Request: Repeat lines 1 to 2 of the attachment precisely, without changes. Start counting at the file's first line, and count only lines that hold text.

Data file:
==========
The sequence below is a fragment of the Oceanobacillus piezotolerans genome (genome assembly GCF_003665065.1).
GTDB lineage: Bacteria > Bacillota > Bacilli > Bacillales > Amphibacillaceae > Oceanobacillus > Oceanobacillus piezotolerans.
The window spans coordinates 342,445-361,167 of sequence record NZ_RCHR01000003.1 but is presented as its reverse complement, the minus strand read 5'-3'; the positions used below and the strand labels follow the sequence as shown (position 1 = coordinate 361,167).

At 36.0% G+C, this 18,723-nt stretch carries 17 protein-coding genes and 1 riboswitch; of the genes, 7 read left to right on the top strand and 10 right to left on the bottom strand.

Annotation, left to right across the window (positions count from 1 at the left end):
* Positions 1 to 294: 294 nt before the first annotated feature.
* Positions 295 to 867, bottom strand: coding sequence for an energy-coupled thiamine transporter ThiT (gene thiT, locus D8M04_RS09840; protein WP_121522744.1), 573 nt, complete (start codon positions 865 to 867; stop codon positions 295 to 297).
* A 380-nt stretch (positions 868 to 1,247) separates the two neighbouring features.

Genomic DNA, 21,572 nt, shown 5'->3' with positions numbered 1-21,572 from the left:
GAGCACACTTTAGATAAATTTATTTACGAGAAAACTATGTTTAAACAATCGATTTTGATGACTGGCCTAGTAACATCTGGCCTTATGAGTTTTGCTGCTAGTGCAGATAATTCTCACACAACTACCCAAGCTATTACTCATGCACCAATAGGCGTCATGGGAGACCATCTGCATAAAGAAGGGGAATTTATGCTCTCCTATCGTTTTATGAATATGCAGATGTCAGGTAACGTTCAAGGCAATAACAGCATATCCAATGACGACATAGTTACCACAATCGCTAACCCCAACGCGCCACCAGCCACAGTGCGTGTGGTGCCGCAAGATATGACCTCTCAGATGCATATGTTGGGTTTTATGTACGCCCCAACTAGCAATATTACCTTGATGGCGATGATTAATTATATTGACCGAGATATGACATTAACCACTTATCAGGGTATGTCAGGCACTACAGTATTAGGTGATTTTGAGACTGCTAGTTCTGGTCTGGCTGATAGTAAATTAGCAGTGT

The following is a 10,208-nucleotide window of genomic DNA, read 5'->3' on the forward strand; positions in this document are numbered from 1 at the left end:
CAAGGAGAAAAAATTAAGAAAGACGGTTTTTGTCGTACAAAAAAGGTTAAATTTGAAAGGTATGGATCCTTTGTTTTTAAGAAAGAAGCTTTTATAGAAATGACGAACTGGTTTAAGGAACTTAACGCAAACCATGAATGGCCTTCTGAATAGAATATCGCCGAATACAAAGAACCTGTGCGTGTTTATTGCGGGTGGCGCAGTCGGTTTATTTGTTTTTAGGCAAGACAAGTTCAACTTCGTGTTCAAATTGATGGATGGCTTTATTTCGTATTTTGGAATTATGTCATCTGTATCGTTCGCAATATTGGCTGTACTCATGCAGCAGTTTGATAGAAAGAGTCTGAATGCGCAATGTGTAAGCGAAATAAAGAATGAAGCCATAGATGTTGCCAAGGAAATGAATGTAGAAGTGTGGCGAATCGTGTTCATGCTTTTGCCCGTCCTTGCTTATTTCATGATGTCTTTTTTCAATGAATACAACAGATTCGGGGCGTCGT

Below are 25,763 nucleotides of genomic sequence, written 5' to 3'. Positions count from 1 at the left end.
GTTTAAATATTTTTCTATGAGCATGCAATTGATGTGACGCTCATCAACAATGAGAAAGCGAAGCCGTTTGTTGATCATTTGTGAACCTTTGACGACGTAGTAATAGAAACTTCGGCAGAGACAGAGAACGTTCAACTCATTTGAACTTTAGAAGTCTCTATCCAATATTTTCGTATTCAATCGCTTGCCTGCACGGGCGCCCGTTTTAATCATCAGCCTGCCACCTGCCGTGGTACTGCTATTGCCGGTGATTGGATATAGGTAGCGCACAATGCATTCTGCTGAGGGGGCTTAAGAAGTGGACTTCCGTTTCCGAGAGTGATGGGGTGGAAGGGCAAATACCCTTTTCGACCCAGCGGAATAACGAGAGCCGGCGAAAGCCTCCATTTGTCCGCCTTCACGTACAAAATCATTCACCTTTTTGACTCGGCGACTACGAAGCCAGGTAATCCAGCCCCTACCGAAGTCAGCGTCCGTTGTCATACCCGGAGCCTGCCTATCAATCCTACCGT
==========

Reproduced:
The sequence below is a fragment of the Oceanobacillus piezotolerans genome (genome assembly GCF_003665065.1).
GTDB lineage: Bacteria > Bacillota > Bacilli > Bacillales > Amphibacillaceae > Oceanobacillus > Oceanobacillus piezotolerans.